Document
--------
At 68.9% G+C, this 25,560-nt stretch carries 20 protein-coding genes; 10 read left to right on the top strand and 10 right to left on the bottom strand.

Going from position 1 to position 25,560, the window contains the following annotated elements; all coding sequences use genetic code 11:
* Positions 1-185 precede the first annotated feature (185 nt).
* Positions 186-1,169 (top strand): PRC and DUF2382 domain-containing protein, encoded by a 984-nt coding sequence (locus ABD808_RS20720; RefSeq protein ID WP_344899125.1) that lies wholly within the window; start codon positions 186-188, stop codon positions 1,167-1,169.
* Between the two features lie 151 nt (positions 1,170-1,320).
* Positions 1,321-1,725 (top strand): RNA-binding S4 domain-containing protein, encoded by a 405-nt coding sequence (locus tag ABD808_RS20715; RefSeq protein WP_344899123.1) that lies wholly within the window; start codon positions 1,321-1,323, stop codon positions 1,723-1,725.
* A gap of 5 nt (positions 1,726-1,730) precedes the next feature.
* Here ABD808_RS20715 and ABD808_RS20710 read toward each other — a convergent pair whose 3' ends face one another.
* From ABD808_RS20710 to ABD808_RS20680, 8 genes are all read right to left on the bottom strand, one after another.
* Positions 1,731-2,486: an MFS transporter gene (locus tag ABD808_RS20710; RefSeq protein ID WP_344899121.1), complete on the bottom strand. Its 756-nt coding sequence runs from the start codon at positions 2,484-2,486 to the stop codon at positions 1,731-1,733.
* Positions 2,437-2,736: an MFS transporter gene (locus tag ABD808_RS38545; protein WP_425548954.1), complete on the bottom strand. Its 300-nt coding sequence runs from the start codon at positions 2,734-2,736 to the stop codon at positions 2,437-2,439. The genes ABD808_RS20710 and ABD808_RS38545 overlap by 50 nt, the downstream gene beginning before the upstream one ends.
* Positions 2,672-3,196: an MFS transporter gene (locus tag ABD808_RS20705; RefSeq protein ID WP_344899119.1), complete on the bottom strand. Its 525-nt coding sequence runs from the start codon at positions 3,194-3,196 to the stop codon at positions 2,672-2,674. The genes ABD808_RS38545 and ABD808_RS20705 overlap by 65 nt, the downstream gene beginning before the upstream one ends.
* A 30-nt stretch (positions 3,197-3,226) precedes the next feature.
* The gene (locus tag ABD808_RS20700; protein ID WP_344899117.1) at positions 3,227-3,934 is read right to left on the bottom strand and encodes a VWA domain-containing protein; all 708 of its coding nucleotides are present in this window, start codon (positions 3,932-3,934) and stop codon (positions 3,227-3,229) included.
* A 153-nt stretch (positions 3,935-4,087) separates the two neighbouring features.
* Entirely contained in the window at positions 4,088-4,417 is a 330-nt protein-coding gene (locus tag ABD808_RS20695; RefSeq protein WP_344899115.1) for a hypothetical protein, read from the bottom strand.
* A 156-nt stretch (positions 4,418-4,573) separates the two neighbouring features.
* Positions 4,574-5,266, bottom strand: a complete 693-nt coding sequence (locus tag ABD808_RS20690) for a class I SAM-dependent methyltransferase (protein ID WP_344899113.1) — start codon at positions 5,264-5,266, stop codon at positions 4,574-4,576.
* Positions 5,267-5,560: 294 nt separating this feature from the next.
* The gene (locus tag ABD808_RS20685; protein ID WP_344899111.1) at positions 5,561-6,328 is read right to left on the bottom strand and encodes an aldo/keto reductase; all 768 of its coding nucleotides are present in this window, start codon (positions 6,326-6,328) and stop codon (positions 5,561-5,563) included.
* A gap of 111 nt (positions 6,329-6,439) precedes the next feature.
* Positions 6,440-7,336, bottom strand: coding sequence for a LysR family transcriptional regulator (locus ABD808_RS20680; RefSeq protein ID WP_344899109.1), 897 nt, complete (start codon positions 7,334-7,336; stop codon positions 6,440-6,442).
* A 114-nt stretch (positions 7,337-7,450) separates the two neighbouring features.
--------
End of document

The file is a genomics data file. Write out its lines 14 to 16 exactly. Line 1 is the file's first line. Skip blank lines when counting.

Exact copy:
* The gene (locus tag ABD808_RS20700; protein ID WP_344899117.1) at positions 3,227-3,934 is read right to left on the bottom strand and encodes a VWA domain-containing protein; all 708 of its coding nucleotides are present in this window, start codon (positions 3,932-3,934) and stop codon (positions 3,227-3,229) included.
* A 153-nt stretch (positions 3,935-4,087) separates the two neighbouring features.
* Entirely contained in the window at positions 4,088-4,417 is a 330-nt protein-coding gene (locus tag ABD808_RS20695; RefSeq protein WP_344899115.1) for a hypothetical protein, read from the bottom strand.